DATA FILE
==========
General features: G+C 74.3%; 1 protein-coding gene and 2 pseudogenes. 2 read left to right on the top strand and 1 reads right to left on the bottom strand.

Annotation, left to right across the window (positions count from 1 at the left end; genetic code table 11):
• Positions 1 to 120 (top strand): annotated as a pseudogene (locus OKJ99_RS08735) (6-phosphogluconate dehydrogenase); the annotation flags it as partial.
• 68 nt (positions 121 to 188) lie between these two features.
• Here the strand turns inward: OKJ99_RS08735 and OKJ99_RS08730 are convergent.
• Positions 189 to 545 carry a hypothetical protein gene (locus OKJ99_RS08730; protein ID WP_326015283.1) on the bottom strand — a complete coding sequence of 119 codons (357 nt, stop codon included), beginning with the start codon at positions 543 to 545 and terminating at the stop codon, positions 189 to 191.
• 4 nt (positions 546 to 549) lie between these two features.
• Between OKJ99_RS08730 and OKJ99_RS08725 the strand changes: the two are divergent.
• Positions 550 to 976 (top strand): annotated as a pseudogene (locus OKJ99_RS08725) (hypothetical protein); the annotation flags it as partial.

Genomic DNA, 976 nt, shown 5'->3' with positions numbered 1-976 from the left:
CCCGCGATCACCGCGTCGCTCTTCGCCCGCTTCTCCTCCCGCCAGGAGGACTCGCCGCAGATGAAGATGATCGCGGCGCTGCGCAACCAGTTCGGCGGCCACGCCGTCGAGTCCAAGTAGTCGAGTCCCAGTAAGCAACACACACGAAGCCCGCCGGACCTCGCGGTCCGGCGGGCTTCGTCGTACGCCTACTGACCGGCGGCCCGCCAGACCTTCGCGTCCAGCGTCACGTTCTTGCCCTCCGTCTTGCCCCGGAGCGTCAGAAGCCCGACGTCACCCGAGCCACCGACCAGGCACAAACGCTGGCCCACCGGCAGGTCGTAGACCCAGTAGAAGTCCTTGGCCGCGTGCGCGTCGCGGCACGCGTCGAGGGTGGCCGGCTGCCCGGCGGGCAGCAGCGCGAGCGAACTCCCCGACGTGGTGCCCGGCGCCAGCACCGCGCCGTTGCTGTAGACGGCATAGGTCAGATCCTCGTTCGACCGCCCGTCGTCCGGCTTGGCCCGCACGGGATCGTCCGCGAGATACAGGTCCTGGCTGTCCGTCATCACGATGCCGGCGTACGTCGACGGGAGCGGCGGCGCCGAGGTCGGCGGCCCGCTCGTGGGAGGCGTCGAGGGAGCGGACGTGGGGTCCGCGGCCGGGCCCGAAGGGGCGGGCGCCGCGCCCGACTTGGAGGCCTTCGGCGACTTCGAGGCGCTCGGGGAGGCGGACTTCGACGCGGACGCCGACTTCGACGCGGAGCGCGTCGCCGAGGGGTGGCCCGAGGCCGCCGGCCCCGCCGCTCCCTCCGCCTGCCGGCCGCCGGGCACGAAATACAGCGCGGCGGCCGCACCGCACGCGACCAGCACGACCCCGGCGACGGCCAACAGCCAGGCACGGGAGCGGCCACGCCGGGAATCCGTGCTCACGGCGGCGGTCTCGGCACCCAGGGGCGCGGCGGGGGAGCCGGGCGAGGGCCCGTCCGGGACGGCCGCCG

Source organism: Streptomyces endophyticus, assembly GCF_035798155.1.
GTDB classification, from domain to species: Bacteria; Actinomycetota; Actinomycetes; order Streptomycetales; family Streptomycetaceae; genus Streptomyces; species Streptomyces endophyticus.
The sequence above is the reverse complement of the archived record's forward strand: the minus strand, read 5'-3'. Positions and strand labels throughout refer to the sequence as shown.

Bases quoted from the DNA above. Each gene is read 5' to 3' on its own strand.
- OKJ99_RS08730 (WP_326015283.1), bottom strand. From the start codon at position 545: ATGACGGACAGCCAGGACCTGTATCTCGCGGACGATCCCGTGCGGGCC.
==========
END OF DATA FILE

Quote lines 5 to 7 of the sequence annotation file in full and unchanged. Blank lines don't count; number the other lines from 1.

• Here the strand turns inward: OKJ99_RS08735 and OKJ99_RS08730 are convergent.
• Positions 189 to 545 carry a hypothetical protein gene (locus OKJ99_RS08730; protein ID WP_326015283.1) on the bottom strand — a complete coding sequence of 119 codons (357 nt, stop codon included), beginning with the start codon at positions 543 to 545 and terminating at the stop codon, positions 189 to 191.
• 4 nt (positions 546 to 549) lie between these two features.